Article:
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Looming Brexit Catastrophe for Booming UK Services Sector, Warns Lords Report

One of the UK’s best exports is at risk of being sabotaged through Brexit negotiations, peers claim

Carpeting in the colours of the EU flag can be seen in the Konrad Adenauer House in Germany. Photo: Michael Kappeler/dpa

Looming Brexit Catastrophe for Booming UK Services Sector, Warns Lords Report

One of the UK’s best exports is at risk of being sabotaged through Brexit negotiations, peers claim

The UK’s booming trade in professional services with the EU will face “catastrophic” consequences if negotiators cannot come to an agreement for Europe-wide mutual recognition of qualifications, residency requirements and mobility for UK citizens, a House of Lords report warns today.

Unlike other areas of trade, the UK has a £12 billion surplus with the EU in the professional services sector. This includes fields like law, accountancy, architecture, and the creative industry. The UK’s annual worldwide exports in this field amount to £95 billion; three times the size of car exports.

Peers are particularly concerned that specific problems facing this sector are currently being overlooked by Government ministers. Indeed, it is feared that the UK could be forced to negotiate access to services with each EU member state, a hugely complicated task as each currently insists on different rules.

“We are deeply concerned about the potential for any national reservations to the agreement to undermine services trade liberalisation by imposing restrictions at the national level,” the peers say.

“We have received evidence that national reservations to the agreement such as economic needs tests and rules on local presence could be catastrophic for the UK’s professional and business services sectors.”

For example, problems could easily arise in relation to residency requirements. Austria, France, Germany and Ireland all have rules stipulating that third-country lawyers must have a commercial presence or residency in order to practice. Meanwhile, Denmark, Portugal, Slovenia and Cyprus require residency from third-country estate agents in order to do business there.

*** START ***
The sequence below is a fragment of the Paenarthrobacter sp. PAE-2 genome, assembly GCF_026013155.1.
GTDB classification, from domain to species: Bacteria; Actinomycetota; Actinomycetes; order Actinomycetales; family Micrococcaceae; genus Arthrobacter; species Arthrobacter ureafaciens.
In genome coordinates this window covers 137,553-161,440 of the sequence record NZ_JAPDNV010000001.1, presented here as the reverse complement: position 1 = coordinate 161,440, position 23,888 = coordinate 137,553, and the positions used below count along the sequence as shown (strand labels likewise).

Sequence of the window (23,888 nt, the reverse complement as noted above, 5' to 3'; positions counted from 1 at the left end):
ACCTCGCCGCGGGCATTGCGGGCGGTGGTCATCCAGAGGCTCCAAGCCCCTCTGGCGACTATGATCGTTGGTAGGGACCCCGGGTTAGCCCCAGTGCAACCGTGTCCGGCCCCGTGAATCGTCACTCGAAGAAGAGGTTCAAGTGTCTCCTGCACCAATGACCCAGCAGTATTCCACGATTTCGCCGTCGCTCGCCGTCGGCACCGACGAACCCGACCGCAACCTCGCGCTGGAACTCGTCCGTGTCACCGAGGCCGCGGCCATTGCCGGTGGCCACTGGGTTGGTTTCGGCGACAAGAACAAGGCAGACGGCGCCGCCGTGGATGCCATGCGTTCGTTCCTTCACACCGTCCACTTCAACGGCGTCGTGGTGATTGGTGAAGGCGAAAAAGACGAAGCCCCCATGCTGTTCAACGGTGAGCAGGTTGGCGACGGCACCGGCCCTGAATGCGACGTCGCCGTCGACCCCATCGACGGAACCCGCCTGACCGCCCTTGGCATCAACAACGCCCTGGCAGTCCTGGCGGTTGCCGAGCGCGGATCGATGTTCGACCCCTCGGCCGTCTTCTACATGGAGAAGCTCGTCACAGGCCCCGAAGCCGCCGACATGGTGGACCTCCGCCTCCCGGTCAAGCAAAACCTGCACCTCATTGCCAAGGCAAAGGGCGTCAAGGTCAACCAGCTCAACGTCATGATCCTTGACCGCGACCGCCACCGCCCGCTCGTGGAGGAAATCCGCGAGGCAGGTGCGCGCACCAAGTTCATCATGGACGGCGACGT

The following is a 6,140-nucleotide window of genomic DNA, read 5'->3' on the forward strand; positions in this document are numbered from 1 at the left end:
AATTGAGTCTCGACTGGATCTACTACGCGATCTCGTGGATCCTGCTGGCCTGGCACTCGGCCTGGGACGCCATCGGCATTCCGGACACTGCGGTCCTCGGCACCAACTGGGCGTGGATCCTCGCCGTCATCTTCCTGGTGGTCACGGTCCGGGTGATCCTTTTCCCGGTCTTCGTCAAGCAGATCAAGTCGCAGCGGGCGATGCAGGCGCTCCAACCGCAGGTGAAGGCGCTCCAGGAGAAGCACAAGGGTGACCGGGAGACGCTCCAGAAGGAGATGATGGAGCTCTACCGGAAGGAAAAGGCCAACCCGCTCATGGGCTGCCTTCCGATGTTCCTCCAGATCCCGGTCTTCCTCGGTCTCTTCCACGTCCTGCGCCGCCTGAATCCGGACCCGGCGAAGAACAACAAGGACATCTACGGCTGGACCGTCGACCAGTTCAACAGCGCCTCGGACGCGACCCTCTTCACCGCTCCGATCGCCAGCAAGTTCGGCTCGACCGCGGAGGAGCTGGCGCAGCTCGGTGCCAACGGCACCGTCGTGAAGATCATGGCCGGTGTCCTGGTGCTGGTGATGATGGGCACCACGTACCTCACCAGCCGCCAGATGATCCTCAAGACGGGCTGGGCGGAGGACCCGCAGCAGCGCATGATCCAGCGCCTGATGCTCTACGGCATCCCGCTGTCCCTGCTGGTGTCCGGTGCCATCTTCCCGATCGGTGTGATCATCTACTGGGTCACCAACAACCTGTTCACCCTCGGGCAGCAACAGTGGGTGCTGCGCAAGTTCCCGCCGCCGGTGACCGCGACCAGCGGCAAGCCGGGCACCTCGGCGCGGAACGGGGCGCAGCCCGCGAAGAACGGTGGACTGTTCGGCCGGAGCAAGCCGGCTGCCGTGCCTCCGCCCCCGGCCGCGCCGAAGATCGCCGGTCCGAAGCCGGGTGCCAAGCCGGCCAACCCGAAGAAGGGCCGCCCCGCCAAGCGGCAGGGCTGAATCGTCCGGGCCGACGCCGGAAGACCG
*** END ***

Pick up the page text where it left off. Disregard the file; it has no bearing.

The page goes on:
In fact, some EU institutions have already signalled to the UK that business is over after 31 December, the end of the Brexit transition period.

“The University of Roehampton and University of Derby accredit degrees taught at the EU Business School in Munich, Bavaria,” the report notes. “In a letter dated 30 November 2019, the Bavarian State Ministry for Education, Science, Culture and Arts (Germany) stated that… when EU legislation no longer applies, the Bavarian State Ministry intends to revoke the decision declaring that the British universities are entitled to carry out study programmes in Bavaria as one of the requirements of the decision is no longer met.”

The changes could also affect British ownership of and investments in European companies. Domestic lawyers in France, Spain and Sweden are prohibited from partnering with peers from third-countries. And, under Danish law, 90% of the shares of a law firm must be owned by those with a Danish licence, or from another EU or EEA country.

Peers are also alarmed about the lack of an EU decision on the UK’s data framework, and the absence of most decisions on the compatibility of financial services and auditing. “The Government must push for these assessments to be concluded as soon as possible, to give businesses in the UK and EU legal certainty and time to prepare,” the report urges.

“Professional business services are a vital part of the UK’s economy,” says Baroness Donaghy, chair of the House of Lords EU Services Sub-Committee.

“This sector, and the people who depend on it for their livelihoods, will suffer if its needs are not reflected in the UK’s negotiations with the EU. We are concerned that they have been overlooked in the negotiations so far.”

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